The KJZZ series "Every Last Drop" tackles big questions about Arizona's water future — including what Arizonans can do to make a difference and what’s being done to keep the state's water safe.
Published: May 15, 2023
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When every last drop counts, water quality matters more than ever. But some of the state’s leading industries, such as mining and agriculture, along with the byproducts of everyday life, throw off pollutants that can wind up in our aquifers.
It’s a long list, and it includes acid mine drainage, or AMD; fertilizers and pesticides; industrial chemicals; bacteria; perchlorate; mercury; E. coli; metals; arsenic; phosphorus and nitrogen; organic pollution; hydrocarbons; oil spills; gasoline; uranium and lead contamination.
These are the things we know about, and the list keeps growing, said Leif Abrell, who studies emerging contaminants at the University of Arizona.
“There are millions of chemicals that are potentially contaminating our environment, and there are more chemicals being invented, or synthesized every day,” Abrell said.
In other words, we can’t measure everything. In some cases, we don’t even know what to measure for. Adding just one chemical to the list is a long process that begins with a trail of academic papers that eventually lead to regulation. The process can take decades.
“I don’t see a way that we will ever catch up with trying to regulate all the chemicals that probably should be regulated,” Abrell said. “The vast majority of chemicals that I think about, that I’m concerned about, are not regulated.”
Government agencies occasionally add new compounds to the list, but it takes time. And money.
“There’s just no way to financially accomplish that goal. I’m not saying that we shouldn’t try, there are ways to work towards it. But it’s a pretty formidable task,” Abrell said.
Rhett Larson, a water law professor at Arizona State University, says that mining waste is high on the list of pollutants that we know about.
“It is a common problem to have abandoned mining operations that continue to discharge, just because of runoff you know, every time it rains it continues to leach contaminants out of those abandoned tailings,” Larson said.
About five decades ago, Congress passed the Clean Water Act, which guides state and federal agencies that oversee water quality.
“But like any legislation, it’s not perfect,” he said.
Loopholes and a lack of funding can work against the agencies that must carry out the law.
“I mean its stated goal was to eliminate water contamination, and it is a long way away from having achieved that goal,” Larson said.
The good news is just about anything that can get into the water can be removed.
“This is really a matter of treatment, and money,” Larson said. “Which is to say the technology exists to turn the dirtiest water you can possibly imagine into the cleanest water you could hope for. The question is, do you have enough money to do it?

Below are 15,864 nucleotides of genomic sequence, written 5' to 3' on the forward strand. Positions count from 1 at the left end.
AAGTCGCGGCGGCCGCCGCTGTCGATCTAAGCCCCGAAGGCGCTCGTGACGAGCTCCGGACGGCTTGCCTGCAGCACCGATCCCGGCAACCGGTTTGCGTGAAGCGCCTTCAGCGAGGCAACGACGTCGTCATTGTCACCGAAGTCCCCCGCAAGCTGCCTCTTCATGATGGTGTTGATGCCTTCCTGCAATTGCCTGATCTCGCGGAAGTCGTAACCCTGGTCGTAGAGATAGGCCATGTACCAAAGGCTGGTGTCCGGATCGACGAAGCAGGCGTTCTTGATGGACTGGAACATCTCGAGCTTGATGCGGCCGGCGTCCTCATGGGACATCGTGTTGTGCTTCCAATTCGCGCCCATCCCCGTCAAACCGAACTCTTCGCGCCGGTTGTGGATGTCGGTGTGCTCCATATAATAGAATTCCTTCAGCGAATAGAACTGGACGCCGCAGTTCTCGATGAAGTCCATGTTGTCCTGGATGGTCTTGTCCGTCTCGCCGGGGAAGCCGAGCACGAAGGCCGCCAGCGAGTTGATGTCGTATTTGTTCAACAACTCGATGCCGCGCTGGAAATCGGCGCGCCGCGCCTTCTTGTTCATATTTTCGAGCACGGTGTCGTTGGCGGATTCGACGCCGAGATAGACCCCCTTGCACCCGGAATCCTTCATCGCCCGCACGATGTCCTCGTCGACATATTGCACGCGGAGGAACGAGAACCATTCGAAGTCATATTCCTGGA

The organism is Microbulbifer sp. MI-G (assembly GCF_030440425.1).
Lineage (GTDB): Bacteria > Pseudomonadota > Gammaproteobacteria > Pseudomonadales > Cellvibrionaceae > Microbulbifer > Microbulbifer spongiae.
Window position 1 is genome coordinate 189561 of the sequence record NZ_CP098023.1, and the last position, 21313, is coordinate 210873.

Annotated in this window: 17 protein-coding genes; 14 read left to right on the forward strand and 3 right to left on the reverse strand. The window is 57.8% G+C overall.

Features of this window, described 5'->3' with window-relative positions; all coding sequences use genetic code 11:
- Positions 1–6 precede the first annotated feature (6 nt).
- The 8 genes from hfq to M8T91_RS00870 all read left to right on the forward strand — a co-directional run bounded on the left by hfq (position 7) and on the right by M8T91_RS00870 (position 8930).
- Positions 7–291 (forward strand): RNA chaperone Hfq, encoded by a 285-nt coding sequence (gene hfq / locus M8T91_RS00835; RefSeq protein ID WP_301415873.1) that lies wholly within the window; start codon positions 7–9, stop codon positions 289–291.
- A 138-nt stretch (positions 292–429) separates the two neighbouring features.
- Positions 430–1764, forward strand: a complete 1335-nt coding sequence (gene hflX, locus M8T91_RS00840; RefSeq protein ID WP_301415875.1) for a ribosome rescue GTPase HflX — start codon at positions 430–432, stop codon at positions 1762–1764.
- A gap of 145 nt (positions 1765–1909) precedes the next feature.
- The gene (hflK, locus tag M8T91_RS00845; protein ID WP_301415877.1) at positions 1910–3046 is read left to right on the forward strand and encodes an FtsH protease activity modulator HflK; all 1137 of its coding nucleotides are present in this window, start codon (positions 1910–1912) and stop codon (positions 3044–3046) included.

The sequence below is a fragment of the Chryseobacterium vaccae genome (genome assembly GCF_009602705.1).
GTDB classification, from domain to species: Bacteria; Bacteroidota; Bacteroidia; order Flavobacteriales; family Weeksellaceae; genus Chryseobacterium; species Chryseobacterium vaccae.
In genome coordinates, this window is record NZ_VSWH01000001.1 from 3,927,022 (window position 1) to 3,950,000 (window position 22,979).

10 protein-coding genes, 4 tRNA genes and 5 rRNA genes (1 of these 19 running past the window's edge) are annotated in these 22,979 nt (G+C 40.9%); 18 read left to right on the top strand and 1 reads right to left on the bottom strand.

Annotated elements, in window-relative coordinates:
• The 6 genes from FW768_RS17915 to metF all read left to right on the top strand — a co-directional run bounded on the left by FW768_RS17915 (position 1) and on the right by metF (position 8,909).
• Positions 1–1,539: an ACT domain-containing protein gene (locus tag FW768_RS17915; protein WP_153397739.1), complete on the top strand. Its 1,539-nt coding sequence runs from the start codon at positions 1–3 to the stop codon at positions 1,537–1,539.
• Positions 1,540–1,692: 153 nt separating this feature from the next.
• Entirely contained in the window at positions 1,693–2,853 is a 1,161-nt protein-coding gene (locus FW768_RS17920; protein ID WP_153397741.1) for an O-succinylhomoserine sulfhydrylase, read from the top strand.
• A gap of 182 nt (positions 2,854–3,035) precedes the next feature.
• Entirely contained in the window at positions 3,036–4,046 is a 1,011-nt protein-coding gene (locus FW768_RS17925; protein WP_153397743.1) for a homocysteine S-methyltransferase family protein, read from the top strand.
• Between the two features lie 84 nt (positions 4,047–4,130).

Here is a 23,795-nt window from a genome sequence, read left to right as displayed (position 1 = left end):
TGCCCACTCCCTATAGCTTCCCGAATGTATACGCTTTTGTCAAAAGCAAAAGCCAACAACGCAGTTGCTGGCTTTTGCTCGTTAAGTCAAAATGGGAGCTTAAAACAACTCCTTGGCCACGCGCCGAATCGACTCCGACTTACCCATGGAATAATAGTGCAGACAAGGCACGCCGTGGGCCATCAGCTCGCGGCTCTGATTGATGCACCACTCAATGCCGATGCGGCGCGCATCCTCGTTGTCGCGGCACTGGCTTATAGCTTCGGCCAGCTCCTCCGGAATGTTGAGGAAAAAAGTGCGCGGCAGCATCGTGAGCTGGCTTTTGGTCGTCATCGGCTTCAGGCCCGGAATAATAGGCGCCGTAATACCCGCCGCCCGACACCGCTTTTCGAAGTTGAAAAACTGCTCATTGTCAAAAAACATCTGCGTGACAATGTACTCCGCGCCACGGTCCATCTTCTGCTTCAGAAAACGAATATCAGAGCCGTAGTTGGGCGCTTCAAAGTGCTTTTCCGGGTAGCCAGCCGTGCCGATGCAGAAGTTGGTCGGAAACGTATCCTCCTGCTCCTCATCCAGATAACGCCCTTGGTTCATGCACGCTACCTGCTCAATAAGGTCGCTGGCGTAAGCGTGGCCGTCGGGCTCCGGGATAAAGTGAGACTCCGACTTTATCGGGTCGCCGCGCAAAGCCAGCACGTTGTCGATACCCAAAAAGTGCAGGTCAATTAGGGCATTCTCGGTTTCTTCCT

In urban areas, that cost can be distributed among many users. In rural areas, fewer people bear the cost. Those areas can also rely heavily on groundwater.
Sandy Bahr of the Sierra Club would like to see the Arizona Department of Environmental Quality do a better job of keeping pollutants out before they have to be removed.
“It’s always cheaper to prevent pollution than to try to clean it up,” Bahr said.
A lot of the state’s biggest challenges are in rural communities, some of which are economically disadvantaged and rely exclusively on groundwater. Yet they account for the vast majority of water systems in the state. So far, we’ve been talking about things that can get into the water supply. That doesn’t mean you’re drinking them.
“We make sure that when they pull water out of the ground or take it from surface water, that it is treated to the appropriate drinking water standards,” said Trevor Baggiore, Water Quality Division director for the Arizona Department of Environmental Quality.
ADEQ frequently clashes with environmental groups over permitting, and, in 2021, the Arizona Auditor General's Office issued a report that said it needs to do a better job of groundwater monitoring and other duties. But it does monitor aquifers all over the state, and the agency takes an active role in monitoring water treatment systems, which means that it’s proactive where it counts.
“More than 99% of Arizonans are being served water that meets all safe drinking-water standards.” Baggiore said.
So, while Arizona’s water supply has a lot of potential problems, what comes out of the tap is probably safe to drink.
But as Arizona learns to juggle a growing population with a shrinking water supply, it will also face a growing number of contaminants, such as PFAs, the so-called forever chemicals. Which means maintaining water quality will be more important, and more challenging, than ever.
Explore all the stories in KJZZ's 'Every Last Drop' series→ Arizona's water supply is shrinking, but its population is growing. Is it sustainable?
→ Groundwater is critical to rural Arizona — but there's a struggle to regulate it
→ Is drought in Arizona and the Southwest the new normal?
→ To better understand Arizona's water supply, we retrace its origins
→ How much can at-home conservation impact Arizona's water shortage?
→ How Scottsdale's drought plan has reduced the city's water footprint
→ Gray water’s untapped potential is clouded by complexity
→ As drought worsens, will Arizonans see higher water bills?